Crimes against humanity, including torture, continue in Belarus

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52nd regular session of the Human Rights Council

Interactive dialogue on report of the Office of the United Nations High Commissioner for Human Rights on the situation of human rights in Belarus

22 March 2022

Mr. President,

The World Organisation Against Torture (OMCT) thanks the High Commission for the presented report.

We welcome its findings that certain human rights violations perpetrated in Belarus since 2020 amount to crimes against humanity.

This assessment is especially important as arbitrary detentions, unfair trials, torture and ill-treatment take place every day against anyone perceived as disloyal by the Belarusian authorities.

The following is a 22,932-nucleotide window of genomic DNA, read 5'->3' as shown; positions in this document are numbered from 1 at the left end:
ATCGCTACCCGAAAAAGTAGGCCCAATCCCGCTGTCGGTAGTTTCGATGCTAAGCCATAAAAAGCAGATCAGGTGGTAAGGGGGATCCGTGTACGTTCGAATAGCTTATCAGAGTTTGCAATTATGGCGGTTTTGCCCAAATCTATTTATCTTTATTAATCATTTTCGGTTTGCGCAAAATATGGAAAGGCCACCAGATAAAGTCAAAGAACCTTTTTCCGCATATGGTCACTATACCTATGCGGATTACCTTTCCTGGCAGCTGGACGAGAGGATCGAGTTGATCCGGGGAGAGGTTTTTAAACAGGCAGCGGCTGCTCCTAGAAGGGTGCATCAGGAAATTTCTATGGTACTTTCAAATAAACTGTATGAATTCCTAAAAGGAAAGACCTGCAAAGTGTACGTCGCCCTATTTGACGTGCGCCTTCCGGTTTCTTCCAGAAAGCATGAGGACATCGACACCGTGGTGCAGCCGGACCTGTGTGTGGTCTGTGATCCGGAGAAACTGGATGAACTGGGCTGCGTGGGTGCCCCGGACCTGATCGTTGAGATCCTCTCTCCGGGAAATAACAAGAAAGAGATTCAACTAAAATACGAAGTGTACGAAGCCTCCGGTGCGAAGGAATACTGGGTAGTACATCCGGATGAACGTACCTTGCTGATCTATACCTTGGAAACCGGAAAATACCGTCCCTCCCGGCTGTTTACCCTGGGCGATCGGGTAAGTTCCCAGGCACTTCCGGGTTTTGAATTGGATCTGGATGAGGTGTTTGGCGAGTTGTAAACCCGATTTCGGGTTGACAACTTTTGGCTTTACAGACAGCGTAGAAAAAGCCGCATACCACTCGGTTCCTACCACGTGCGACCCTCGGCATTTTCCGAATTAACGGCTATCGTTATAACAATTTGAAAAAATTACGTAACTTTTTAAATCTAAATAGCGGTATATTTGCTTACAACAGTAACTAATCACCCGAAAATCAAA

Torture, which takes place mainly in detention, appears to be invisible as detention facilities are isolated and even lawyers and relatives of detainees do not have access to them.

We document these violations even in relation to renowned human rights defenders.

A well-known human rights defender, Nasta Loika, who was arbitrarily detained in September 2022 and remains in pre-trial detention, was tortured with stun gun during the interrogation.

She was also forced to stay outside for long periods in low temperatures and to perform humiliating tasks in detention.

Ales Bialiatski, Nobel Peace Prize winner and Chairman of the Human Rights Center Viasna, and his colleagues Valiantsin Stefanovich and Uladzimir Labkovich, who were sentenced two weeks ago to between 7 and 10 years in prison, were kept handcuffed in a metal cage during the trial. This treatment is inhumane and degrading.

We call on the Human Rights Council to extend the mandate of OHCHR and to strengthen the existing mechanism.

We also ask the High Commissioner: do you think the massive crackdown against civil society in Belarus constitute a crime of persecution of a social group?